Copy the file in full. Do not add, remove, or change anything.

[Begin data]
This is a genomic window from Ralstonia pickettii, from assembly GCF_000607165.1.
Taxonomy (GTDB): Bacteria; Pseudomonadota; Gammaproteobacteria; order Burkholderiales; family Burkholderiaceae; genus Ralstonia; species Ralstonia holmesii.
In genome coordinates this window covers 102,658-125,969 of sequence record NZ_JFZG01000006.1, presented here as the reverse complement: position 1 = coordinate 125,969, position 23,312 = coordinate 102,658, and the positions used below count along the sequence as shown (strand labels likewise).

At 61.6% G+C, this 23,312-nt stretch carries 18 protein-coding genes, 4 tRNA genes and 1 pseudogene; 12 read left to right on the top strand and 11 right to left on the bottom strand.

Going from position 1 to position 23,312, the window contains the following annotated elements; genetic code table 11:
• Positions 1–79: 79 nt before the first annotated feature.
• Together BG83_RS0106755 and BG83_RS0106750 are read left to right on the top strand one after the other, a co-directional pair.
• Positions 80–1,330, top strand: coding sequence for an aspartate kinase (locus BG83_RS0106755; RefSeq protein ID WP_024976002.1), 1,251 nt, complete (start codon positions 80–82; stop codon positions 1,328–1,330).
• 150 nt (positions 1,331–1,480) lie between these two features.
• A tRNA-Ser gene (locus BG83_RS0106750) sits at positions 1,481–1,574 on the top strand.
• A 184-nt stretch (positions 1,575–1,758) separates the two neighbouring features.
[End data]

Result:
This is a genomic window from Ralstonia pickettii, from assembly GCF_000607165.1.
Taxonomy (GTDB): Bacteria; Pseudomonadota; Gammaproteobacteria; order Burkholderiales; family Burkholderiaceae; genus Ralstonia; species Ralstonia holmesii.
In genome coordinates this window covers 102,658-125,969 of sequence record NZ_JFZG01000006.1, presented here as the reverse complement: position 1 = coordinate 125,969, position 23,312 = coordinate 102,658, and the positions used below count along the sequence as shown (strand labels likewise).

At 61.6% G+C, this 23,312-nt stretch carries 18 protein-coding genes, 4 tRNA genes and 1 pseudogene; 12 read left to right on the top strand and 11 right to left on the bottom strand.

Going from position 1 to position 23,312, the window contains the following annotated elements; genetic code table 11:
• Positions 1–79: 79 nt before the first annotated feature.
• Together BG83_RS0106755 and BG83_RS0106750 are read left to right on the top strand one after the other, a co-directional pair.
• Positions 80–1,330, top strand: coding sequence for an aspartate kinase (locus BG83_RS0106755; RefSeq protein ID WP_024976002.1), 1,251 nt, complete (start codon positions 80–82; stop codon positions 1,328–1,330).
• 150 nt (positions 1,331–1,480) lie between these two features.
• A tRNA-Ser gene (locus BG83_RS0106750) sits at positions 1,481–1,574 on the top strand.
• A 184-nt stretch (positions 1,575–1,758) separates the two neighbouring features.